There are few sentences in the Baylor lexicon that are more terrifying than “We’ll be using lockdown browser for this test.” Students know this intimately well as the cheating-focused program has become a mainstay in American schools. Many of Baylor’s students use lockdown browser every week for tests and quizzes.
Is this really accomplishing what we as a university want to get out of the testing experience? Is this the kind of anti-cheating program that will, in the end, benefit students’ learning? While useful for maintaining an academic environment in many classes where tests cannot be open note, it can also squash testing of creative thinking, distracting students from their academics and forcing them to be aware that they are being electronically monitored at all times during the test — a digital panopticon of control.
It does bear an eerie resemblance to the panopticon — a type of prison that operates with all prisoners under watch of a central main tower. They don’t know when they specifically are being observed and so must act like they are always being observed to prevent any notice of their wrongdoing. It has been described as a system of control.
This horrific, soulless prison concept has much the same effect on students using lockdown browser. It raises the anxiety levels and fear of disobedience in students, as they are never sure how closely they are being observed or what infractions may be seen as cheating, even if cheating was not intended.
The Lariat reached out for student comment on the program and received some answers from students that painted a picture of a worried testing environment. Far from the confidence one would want while completing an important academic challenge, some students who had problems with the program, including difficulty with microphone and video setup, felt increases in anxiety and worry during the examination period and more.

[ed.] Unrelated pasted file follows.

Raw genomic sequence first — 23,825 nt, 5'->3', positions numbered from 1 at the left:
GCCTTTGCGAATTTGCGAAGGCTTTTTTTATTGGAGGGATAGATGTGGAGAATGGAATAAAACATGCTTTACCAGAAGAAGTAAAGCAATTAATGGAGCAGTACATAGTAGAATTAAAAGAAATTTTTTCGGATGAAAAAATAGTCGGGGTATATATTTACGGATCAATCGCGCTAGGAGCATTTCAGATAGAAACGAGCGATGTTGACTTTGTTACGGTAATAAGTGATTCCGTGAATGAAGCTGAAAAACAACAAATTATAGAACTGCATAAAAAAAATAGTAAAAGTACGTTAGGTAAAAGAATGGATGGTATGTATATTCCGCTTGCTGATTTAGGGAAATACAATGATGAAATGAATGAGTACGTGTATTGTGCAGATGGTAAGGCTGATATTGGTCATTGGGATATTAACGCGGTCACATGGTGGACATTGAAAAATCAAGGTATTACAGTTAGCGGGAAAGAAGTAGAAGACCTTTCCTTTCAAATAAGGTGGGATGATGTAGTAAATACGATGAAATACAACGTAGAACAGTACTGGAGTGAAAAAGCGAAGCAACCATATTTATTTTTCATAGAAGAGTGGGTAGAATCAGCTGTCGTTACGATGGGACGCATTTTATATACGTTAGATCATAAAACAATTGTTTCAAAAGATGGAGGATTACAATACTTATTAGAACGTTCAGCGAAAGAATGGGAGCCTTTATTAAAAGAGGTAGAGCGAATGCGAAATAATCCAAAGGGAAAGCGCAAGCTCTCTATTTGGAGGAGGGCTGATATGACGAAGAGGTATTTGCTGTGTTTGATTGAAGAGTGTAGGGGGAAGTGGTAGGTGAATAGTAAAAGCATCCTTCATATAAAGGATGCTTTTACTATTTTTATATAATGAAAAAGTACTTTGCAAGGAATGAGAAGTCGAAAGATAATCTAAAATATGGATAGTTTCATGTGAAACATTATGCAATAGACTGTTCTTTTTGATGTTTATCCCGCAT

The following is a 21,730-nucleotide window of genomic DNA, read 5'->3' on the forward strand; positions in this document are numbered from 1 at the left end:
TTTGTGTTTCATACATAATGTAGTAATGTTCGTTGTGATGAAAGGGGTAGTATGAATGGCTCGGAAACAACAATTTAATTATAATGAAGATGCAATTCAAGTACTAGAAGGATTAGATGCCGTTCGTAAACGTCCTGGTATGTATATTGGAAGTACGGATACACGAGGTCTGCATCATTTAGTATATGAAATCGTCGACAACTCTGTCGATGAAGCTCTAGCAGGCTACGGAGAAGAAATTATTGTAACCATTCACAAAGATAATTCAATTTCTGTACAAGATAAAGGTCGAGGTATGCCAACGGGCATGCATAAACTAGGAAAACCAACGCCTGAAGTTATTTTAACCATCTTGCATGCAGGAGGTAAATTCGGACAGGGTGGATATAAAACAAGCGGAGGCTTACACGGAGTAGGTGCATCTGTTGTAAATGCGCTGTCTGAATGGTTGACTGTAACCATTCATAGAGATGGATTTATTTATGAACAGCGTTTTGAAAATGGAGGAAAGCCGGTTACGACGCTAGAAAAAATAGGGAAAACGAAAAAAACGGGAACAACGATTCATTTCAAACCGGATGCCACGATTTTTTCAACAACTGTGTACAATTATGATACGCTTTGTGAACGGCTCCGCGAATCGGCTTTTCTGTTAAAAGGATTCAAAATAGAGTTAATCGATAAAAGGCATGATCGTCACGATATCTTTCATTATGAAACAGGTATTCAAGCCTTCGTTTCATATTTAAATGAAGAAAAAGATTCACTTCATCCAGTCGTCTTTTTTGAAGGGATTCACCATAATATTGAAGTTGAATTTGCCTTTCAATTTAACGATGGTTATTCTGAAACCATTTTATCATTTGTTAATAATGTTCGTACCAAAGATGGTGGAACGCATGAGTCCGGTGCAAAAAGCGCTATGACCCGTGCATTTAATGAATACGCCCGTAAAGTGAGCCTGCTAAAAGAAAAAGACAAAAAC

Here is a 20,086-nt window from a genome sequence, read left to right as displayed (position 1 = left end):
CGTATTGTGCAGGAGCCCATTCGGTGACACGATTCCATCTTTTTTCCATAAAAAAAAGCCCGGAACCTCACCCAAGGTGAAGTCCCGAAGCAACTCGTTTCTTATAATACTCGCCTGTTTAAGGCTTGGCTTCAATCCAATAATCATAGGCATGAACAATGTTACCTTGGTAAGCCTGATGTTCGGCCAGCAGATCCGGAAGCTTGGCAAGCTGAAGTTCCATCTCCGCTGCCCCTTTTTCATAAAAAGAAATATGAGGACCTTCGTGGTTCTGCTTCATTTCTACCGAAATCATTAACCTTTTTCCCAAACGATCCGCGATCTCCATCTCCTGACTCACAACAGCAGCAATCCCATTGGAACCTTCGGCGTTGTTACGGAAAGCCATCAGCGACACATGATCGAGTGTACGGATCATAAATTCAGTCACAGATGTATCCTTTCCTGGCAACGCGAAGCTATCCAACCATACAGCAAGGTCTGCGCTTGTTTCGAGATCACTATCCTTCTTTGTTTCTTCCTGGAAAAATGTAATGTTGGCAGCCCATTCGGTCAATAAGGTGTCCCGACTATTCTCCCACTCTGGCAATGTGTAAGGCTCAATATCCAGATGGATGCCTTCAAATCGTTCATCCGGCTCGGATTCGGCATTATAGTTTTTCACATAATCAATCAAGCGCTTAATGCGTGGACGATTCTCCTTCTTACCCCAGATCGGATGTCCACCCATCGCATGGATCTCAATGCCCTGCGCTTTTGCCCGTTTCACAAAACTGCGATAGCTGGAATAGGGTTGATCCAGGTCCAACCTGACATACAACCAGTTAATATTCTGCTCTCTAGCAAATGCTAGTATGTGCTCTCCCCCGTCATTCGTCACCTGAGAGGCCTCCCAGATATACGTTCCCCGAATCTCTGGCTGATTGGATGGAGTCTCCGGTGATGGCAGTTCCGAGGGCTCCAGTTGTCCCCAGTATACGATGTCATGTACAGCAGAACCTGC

“I do not like lockdown browser. It makes me feel even more anxious and nervous when taking an exam than in a typical in-person setting, Pasadena freshman Samantha Rodriguez said. “I also don’t like the possibility of encountering issues during my exam.”
Carrollton freshman Krishna Nair had similar feelings of anxiety about Lockdown Browser, but said that he didn’t mind it.
“I don’t mind it but it’s just weird and makes me nervous … I’m basically being recorded. I don’t know if the professor looks at the video for the whole time after,” Nair said. “But it’s just like being watched 24/7 and yeah, makes me uneasy.”
Some classes need Lockdown Browser in order to uphold academic standards. That’s fine. But for many classes, it would make students much more relaxed during the testing process if questions were worded in such a way as to make cheating impossible, by testing critical thinking and knowledge of the texts and information learned in class. Please, let’s try to use this tool sparingly, as it offers a very invasive view into students’ lives that should not be normalized.